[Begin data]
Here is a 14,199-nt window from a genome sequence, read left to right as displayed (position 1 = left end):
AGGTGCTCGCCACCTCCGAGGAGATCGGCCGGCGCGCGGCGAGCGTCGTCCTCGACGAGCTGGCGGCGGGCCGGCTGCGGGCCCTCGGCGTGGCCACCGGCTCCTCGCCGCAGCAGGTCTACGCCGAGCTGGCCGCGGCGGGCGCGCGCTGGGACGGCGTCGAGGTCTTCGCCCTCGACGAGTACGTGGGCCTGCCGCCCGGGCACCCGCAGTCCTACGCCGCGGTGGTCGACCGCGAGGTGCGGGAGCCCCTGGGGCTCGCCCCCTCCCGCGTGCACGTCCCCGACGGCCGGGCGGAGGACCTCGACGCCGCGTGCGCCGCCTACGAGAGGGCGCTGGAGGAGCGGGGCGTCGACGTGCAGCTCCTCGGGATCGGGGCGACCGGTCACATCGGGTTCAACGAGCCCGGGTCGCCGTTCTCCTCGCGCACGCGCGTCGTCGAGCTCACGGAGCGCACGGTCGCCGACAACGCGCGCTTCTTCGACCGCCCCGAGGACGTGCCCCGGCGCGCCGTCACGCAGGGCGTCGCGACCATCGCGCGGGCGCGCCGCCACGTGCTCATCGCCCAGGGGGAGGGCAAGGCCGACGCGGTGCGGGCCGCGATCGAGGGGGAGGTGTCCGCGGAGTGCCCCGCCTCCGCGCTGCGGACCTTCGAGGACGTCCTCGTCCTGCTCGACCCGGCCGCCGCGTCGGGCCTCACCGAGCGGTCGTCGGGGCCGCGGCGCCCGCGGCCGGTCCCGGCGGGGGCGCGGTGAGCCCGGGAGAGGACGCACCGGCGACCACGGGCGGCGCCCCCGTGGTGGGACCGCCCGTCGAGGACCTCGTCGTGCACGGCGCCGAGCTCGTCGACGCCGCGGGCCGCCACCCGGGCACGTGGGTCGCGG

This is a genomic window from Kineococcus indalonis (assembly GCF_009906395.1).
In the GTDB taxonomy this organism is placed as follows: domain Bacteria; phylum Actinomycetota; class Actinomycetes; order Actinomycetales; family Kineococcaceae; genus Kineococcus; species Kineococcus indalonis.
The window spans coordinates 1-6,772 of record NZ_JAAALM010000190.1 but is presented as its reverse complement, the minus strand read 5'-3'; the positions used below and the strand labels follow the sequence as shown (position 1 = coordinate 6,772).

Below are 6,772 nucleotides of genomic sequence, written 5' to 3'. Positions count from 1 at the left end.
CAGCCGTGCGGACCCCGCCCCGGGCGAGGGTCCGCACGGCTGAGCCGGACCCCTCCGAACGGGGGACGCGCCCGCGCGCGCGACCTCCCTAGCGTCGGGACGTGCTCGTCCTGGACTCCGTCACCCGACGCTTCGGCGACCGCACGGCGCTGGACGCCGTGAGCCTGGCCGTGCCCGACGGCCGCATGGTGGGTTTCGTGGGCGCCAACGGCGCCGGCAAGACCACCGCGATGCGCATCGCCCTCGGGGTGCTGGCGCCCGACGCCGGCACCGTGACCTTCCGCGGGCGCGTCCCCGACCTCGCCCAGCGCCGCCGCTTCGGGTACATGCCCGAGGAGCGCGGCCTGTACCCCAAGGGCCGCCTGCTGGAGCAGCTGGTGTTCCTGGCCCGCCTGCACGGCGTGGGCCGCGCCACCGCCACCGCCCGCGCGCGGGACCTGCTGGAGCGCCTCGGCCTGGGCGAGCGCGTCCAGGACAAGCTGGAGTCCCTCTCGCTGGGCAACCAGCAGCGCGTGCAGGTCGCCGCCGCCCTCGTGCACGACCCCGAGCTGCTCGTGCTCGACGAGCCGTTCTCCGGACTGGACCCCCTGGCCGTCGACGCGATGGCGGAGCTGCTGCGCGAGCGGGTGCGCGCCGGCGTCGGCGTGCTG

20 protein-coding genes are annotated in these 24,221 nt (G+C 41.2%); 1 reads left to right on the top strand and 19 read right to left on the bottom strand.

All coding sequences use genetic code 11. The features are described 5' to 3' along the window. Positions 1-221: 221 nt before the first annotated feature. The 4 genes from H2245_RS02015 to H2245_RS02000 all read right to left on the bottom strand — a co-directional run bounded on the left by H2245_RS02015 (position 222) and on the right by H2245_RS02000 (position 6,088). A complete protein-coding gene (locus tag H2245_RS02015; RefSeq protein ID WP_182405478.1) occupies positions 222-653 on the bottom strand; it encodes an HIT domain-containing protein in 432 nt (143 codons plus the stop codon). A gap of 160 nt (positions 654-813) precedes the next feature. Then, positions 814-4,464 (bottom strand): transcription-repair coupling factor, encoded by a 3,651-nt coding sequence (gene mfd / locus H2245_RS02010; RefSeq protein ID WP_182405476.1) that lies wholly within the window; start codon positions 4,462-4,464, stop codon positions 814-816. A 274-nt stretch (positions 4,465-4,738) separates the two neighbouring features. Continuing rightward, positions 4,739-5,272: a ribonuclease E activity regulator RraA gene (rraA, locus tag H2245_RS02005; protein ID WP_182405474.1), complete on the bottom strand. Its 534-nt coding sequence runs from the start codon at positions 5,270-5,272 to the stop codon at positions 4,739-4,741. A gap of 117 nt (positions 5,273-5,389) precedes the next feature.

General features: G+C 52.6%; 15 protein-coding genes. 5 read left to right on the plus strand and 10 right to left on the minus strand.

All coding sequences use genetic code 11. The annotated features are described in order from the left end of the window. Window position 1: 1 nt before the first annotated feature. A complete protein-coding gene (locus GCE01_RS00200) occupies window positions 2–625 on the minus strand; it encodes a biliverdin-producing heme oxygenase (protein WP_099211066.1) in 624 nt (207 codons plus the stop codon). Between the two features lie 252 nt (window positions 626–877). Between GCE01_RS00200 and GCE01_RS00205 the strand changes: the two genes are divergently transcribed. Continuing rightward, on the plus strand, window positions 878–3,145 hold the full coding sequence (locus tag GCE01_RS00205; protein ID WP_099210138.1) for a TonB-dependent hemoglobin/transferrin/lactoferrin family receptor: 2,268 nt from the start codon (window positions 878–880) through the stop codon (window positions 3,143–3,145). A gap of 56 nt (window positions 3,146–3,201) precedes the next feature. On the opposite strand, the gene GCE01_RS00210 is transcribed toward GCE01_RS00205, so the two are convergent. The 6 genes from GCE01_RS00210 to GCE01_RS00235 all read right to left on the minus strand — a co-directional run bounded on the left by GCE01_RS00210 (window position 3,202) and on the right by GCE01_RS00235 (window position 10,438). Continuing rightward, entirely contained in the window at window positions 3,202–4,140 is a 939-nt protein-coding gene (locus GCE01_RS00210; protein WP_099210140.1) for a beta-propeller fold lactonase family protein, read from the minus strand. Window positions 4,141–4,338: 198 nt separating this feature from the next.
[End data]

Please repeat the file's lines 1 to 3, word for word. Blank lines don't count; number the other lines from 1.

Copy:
Here is a 14,199-nt window from a genome sequence, read left to right as displayed (position 1 = left end):
AGGTGCTCGCCACCTCCGAGGAGATCGGCCGGCGCGCGGCGAGCGTCGTCCTCGACGAGCTGGCGGCGGGCCGGCTGCGGGCCCTCGGCGTGGCCACCGGCTCCTCGCCGCAGCAGGTCTACGCCGAGCTGGCCGCGGCGGGCGCGCGCTGGGACGGCGTCGAGGTCTTCGCCCTCGACGAGTACGTGGGCCTGCCGCCCGGGCACCCGCAGTCCTACGCCGCGGTGGTCGACCGCGAGGTGCGGGAGCCCCTGGGGCTCGCCCCCTCCCGCGTGCACGTCCCCGACGGCCGGGCGGAGGACCTCGACGCCGCGTGCGCCGCCTACGAGAGGGCGCTGGAGGAGCGGGGCGTCGACGTGCAGCTCCTCGGGATCGGGGCGACCGGTCACATCGGGTTCAACGAGCCCGGGTCGCCGTTCTCCTCGCGCACGCGCGTCGTCGAGCTCACGGAGCGCACGGTCGCCGACAACGCGCGCTTCTTCGACCGCCCCGAGGACGTGCCCCGGCGCGCCGTCACGCAGGGCGTCGCGACCATCGCGCGGGCGCGCCGCCACGTGCTCATCGCCCAGGGGGAGGGCAAGGCCGACGCGGTGCGGGCCGCGATCGAGGGGGAGGTGTCCGCGGAGTGCCCCGCCTCCGCGCTGCGGACCTTCGAGGACGTCCTCGTCCTGCTCGACCCGGCCGCCGCGTCGGGCCTCACCGAGCGGTCGTCGGGGCCGCGGCGCCCGCGGCCGGTCCCGGCGGGGGCGCGGTGAGCCCGGGAGAGGACGCACCGGCGACCACGGGCGGCGCCCCCGTGGTGGGACCGCCCGTCGAGGACCTCGTCGTGCACGGCGCCGAGCTCGTCGACGCCGCGGGCCGCCACCCGGGCACGTGGGTCGCGG

This is a genomic window from Kineococcus indalonis (assembly GCF_009906395.1).